Skip to main content

The Gradual (SF) - Christopher Priest ****

Christopher Priest may not be a prolific writer, but he was writing when I first got interested in science fiction, and he's still producing remarkable novels - most recently The Gradual. It's a remarkable book - mysterious, intriguing and with a main character who really takes the reader along on his sometimes dream-like experience.

But for one problem, it would have a solid five stars - and that's that it shouldn't really be here at all, because it's not science fiction, it's fantasy. (Unless you take the old definition that 'science fiction is what science fiction authors write.') I need to note a few specifics to explain why, but I'll try not to make them spoilers.

What makes it fantasy? Firstly it's set on a world that clearly isn't Earth, yet absolutely everything about the culture and environment (other than the fantasy elements we'll come to) is exactly like Earth, from the alcoholic drinks to the musical instruments and gramophone records. That's a relatively minor aspect. But then we've got a world where traveling from island to island causes shifts in time - you could just about set up an SF explanation for this, but it is not attempted. And most of all, these time shifts are countered by what can only be described as magic.

If we get over the book sneaking in here under false pretences, though, it is marvellous. It's not a book to read if you like everything set out just so from the beginning. Like the great Gene Wolfe, Priest enjoys leaving us confused about what's going on, only gradually revealing what's happening near the end. (Frustratingly so, to an extent, as the main character really doesn't try very hard to get an explanation, other than from people whose job it is not to give it.)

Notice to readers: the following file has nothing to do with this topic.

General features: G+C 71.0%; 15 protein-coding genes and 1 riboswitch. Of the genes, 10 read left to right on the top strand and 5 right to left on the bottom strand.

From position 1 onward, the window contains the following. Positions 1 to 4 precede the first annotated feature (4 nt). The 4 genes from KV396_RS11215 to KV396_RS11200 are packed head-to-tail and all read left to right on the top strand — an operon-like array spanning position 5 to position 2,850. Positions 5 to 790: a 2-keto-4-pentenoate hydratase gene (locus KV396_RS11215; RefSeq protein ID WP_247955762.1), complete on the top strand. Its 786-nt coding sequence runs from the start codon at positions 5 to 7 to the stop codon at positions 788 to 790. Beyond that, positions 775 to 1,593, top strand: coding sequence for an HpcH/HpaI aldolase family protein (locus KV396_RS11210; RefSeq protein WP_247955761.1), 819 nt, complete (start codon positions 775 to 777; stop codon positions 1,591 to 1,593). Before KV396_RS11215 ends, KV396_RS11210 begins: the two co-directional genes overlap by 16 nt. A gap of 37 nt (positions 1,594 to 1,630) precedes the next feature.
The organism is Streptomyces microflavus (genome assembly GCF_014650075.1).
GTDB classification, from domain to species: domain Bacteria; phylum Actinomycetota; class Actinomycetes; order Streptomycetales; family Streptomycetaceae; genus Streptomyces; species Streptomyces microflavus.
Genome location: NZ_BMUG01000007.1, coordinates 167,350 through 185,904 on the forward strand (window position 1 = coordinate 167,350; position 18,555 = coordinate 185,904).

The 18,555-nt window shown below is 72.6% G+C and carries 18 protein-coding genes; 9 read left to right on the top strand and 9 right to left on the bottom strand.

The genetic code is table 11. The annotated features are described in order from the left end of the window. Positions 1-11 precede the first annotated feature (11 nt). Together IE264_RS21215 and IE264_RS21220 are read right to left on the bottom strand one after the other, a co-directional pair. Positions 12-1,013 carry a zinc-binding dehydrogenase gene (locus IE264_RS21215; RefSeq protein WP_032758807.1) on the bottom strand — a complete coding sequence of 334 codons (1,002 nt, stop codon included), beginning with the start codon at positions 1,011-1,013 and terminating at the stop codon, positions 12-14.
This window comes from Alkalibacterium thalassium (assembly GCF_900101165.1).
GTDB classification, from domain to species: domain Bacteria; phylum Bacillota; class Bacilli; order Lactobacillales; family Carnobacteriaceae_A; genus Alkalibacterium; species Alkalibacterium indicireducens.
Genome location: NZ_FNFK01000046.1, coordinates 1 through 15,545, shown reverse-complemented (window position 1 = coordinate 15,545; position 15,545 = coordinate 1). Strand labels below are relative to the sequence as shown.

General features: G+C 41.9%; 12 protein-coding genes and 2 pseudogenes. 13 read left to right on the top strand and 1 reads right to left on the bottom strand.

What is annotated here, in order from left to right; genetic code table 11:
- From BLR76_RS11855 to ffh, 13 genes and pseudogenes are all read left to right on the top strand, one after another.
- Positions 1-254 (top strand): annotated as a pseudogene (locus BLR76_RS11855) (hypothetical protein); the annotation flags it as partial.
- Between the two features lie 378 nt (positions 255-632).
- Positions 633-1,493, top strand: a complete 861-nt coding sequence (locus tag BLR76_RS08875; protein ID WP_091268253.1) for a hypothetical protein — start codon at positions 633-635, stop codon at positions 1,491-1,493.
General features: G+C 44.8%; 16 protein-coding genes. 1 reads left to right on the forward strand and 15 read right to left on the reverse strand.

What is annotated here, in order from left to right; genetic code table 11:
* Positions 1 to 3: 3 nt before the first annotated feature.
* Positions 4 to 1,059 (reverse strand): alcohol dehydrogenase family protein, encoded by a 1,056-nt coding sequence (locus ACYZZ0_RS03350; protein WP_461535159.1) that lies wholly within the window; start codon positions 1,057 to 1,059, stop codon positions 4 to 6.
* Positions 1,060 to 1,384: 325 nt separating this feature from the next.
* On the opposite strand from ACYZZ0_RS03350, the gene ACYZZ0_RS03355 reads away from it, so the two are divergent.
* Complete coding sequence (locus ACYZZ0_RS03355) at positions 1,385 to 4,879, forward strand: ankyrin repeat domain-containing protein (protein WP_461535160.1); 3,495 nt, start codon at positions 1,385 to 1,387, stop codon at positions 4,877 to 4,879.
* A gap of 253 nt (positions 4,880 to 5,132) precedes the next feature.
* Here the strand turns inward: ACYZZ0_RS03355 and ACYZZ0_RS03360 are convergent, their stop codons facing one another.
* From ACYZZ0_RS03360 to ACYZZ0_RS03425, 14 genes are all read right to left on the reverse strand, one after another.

The best parts are those involving the nastiness of living in a dictatorship and anything connected to music. Throughout the book, music is a powerful theme - Priest really puts us in the head of a true musician and it's a wonderful experience.

Just occasionally there seem to be logical gaps. For example, the main character is advised that just moving around on a particular island will cause him big problems - yet everyone else, who should have the same problems, seems to do so just fine. And some of the supporting characters, particularly the female ones, could do with a bit of rounding out. But this doesn't stop this being a remarkable piece of writing.

In the past, I've found that it has been hard work to read some of Priest's novels (Inverted World springs to mind) - and the outcome sometimes didn't reward the effort. The Gradual reads like a dream (both metaphorically and literally in places) - it's excellent just as a highly approachable novel, but is also inspiring. Probably the best book by Priest I've ever read.

Paperback:  
Kindle:  


Review by Brian Clegg

Comments

Popular posts from this blog

De/Cipher - Mark Frary ****